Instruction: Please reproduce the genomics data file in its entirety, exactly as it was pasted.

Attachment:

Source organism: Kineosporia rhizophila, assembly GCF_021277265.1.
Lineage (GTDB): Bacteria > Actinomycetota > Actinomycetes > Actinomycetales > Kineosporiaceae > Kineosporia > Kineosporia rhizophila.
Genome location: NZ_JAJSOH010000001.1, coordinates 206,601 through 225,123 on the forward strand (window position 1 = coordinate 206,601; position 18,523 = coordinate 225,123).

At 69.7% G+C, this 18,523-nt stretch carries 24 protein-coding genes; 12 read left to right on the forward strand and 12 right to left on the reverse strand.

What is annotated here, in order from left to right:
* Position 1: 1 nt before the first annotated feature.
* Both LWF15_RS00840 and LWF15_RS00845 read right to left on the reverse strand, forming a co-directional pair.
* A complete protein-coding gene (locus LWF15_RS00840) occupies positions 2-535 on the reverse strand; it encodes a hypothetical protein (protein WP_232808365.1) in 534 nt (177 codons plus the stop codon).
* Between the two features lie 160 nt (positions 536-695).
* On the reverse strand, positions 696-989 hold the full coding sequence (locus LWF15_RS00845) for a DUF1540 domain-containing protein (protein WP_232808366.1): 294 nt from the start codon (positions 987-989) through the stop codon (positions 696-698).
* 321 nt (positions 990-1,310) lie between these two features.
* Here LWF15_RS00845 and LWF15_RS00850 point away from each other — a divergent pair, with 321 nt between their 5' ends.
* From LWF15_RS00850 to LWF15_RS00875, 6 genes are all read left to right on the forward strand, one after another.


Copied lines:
Source organism: Kineosporia rhizophila, assembly GCF_021277265.1.
Lineage (GTDB): Bacteria > Actinomycetota > Actinomycetes > Actinomycetales > Kineosporiaceae > Kineosporia > Kineosporia rhizophila.
Genome location: NZ_JAJSOH010000001.1, coordinates 206,601 through 225,123 on the forward strand (window position 1 = coordinate 206,601; position 18,523 = coordinate 225,123).

At 69.7% G+C, this 18,523-nt stretch carries 24 protein-coding genes; 12 read left to right on the forward strand and 12 right to left on the reverse strand.

What is annotated here, in order from left to right:
* Position 1: 1 nt before the first annotated feature.
* Both LWF15_RS00840 and LWF15_RS00845 read right to left on the reverse strand, forming a co-directional pair.
* A complete protein-coding gene (locus LWF15_RS00840) occupies positions 2-535 on the reverse strand; it encodes a hypothetical protein (protein WP_232808365.1) in 534 nt (177 codons plus the stop codon).
* Between the two features lie 160 nt (positions 536-695).
* On the reverse strand, positions 696-989 hold the full coding sequence (locus LWF15_RS00845) for a DUF1540 domain-containing protein (protein WP_232808366.1): 294 nt from the start codon (positions 987-989) through the stop codon (positions 696-698).
* 321 nt (positions 990-1,310) lie between these two features.
* Here LWF15_RS00845 and LWF15_RS00850 point away from each other — a divergent pair, with 321 nt between their 5' ends.
* From LWF15_RS00850 to LWF15_RS00875, 6 genes are all read left to right on the forward strand, one after another.